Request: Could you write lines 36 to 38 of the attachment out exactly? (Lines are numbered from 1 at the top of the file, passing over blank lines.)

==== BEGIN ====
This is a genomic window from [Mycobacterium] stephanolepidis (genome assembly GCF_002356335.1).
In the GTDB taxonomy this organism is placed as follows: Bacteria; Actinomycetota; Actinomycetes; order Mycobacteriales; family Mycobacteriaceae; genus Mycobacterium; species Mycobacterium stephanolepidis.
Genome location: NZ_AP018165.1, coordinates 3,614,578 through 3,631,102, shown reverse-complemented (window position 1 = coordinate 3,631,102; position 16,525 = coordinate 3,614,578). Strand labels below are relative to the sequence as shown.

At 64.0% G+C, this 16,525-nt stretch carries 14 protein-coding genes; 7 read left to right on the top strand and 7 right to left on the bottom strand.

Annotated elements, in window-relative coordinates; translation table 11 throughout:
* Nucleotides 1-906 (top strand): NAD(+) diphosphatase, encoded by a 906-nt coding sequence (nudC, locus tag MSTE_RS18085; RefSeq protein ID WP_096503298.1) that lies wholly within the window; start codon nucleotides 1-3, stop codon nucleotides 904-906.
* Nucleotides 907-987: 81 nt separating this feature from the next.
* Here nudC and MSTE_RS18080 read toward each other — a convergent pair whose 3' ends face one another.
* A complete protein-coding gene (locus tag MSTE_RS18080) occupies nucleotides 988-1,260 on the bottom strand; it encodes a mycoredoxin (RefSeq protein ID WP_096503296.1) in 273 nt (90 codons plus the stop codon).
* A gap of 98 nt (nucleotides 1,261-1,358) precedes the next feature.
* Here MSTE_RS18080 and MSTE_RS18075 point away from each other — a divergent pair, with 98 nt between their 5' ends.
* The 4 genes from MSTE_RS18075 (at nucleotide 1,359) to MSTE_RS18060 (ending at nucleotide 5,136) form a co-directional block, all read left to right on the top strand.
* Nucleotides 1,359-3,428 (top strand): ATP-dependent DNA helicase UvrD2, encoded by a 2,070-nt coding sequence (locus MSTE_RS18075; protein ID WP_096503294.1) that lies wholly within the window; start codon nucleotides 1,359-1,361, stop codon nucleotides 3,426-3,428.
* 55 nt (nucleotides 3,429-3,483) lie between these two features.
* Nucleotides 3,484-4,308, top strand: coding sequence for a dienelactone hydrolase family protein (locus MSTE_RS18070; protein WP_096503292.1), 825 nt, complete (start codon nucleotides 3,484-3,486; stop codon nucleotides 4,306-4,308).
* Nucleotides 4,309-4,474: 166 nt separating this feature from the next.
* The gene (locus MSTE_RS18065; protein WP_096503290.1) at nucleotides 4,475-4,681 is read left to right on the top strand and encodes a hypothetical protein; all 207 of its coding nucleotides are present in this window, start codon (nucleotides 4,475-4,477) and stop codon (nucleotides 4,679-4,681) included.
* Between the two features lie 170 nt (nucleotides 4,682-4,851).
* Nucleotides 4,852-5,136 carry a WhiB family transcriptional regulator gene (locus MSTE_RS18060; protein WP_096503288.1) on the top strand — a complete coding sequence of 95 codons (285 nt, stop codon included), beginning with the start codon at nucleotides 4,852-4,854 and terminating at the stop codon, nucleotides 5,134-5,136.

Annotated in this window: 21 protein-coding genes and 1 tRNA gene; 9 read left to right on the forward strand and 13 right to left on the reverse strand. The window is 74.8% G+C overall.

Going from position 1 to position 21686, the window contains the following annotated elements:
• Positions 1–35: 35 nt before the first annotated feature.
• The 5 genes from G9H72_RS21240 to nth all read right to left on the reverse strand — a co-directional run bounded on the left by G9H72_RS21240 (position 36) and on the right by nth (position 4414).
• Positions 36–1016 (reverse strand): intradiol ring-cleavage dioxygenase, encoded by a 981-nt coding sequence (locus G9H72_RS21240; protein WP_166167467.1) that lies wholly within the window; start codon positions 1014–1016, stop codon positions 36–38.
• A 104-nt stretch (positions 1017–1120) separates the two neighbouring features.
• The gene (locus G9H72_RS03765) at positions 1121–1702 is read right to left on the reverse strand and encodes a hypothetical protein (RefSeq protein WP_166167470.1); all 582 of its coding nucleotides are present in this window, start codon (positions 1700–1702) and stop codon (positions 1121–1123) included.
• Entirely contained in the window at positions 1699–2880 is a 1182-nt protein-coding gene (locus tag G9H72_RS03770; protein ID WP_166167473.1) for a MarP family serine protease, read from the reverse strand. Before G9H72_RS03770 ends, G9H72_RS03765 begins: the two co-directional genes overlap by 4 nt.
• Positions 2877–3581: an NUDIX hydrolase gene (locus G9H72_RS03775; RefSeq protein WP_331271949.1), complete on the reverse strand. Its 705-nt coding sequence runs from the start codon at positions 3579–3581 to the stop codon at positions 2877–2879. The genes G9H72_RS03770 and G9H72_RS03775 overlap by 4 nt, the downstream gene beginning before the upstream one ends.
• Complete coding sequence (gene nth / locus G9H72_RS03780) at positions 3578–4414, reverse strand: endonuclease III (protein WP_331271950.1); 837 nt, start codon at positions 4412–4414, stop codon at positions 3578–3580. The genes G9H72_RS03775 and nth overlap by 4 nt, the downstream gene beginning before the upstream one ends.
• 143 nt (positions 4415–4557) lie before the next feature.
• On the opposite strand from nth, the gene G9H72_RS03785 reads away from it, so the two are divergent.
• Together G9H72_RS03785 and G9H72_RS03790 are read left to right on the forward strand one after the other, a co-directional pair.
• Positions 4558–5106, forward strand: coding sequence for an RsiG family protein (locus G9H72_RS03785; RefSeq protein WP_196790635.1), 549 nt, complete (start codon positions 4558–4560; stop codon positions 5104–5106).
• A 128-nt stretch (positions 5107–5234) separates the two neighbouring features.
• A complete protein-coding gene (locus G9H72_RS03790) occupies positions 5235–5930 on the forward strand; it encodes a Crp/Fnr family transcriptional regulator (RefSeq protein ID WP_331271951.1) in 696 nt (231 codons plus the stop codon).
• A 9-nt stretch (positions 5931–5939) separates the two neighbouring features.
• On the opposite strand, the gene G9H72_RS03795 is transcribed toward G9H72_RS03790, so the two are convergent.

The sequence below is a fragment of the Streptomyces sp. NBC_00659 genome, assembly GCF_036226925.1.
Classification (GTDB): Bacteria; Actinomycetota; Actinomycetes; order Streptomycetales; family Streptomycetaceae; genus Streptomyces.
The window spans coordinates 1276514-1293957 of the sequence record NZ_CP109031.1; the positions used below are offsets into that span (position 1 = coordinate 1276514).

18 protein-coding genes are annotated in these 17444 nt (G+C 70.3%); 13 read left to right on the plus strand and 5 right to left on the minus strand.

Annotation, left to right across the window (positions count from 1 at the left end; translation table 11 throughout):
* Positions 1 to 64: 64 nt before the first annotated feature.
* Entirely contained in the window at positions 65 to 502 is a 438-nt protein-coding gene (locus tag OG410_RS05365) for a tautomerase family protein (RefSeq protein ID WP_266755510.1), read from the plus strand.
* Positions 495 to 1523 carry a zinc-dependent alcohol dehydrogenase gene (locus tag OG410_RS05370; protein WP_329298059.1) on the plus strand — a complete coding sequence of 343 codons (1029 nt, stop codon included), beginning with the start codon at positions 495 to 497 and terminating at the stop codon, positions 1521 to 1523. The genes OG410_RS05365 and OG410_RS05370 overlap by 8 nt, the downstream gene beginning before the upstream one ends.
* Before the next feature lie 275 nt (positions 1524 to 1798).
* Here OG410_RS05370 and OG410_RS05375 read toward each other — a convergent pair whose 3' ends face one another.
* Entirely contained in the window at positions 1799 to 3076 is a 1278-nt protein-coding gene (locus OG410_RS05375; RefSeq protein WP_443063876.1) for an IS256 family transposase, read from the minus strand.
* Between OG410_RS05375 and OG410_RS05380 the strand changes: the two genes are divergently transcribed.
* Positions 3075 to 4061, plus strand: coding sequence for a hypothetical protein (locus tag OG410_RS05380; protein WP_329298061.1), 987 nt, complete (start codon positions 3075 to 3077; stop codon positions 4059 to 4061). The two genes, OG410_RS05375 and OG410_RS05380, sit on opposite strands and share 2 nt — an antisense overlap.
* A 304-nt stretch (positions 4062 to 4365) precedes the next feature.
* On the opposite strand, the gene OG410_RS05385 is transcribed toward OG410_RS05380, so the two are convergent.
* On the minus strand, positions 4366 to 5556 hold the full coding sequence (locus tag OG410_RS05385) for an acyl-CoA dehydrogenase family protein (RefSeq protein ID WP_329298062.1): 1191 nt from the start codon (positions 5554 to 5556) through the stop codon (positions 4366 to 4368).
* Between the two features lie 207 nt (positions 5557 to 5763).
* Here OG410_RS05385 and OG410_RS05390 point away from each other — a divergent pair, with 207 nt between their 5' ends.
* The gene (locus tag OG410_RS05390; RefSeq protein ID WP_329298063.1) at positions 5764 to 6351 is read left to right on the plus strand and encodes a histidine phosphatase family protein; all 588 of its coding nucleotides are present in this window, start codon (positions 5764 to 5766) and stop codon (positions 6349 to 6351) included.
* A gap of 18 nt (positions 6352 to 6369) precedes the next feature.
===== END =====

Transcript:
• A 9-nt stretch (positions 5931–5939) separates the two neighbouring features.
• On the opposite strand, the gene G9H72_RS03795 is transcribed toward G9H72_RS03790, so the two are convergent.

The sequence below is a fragment of the Streptomyces sp. NBC_00659 genome, assembly GCF_036226925.1.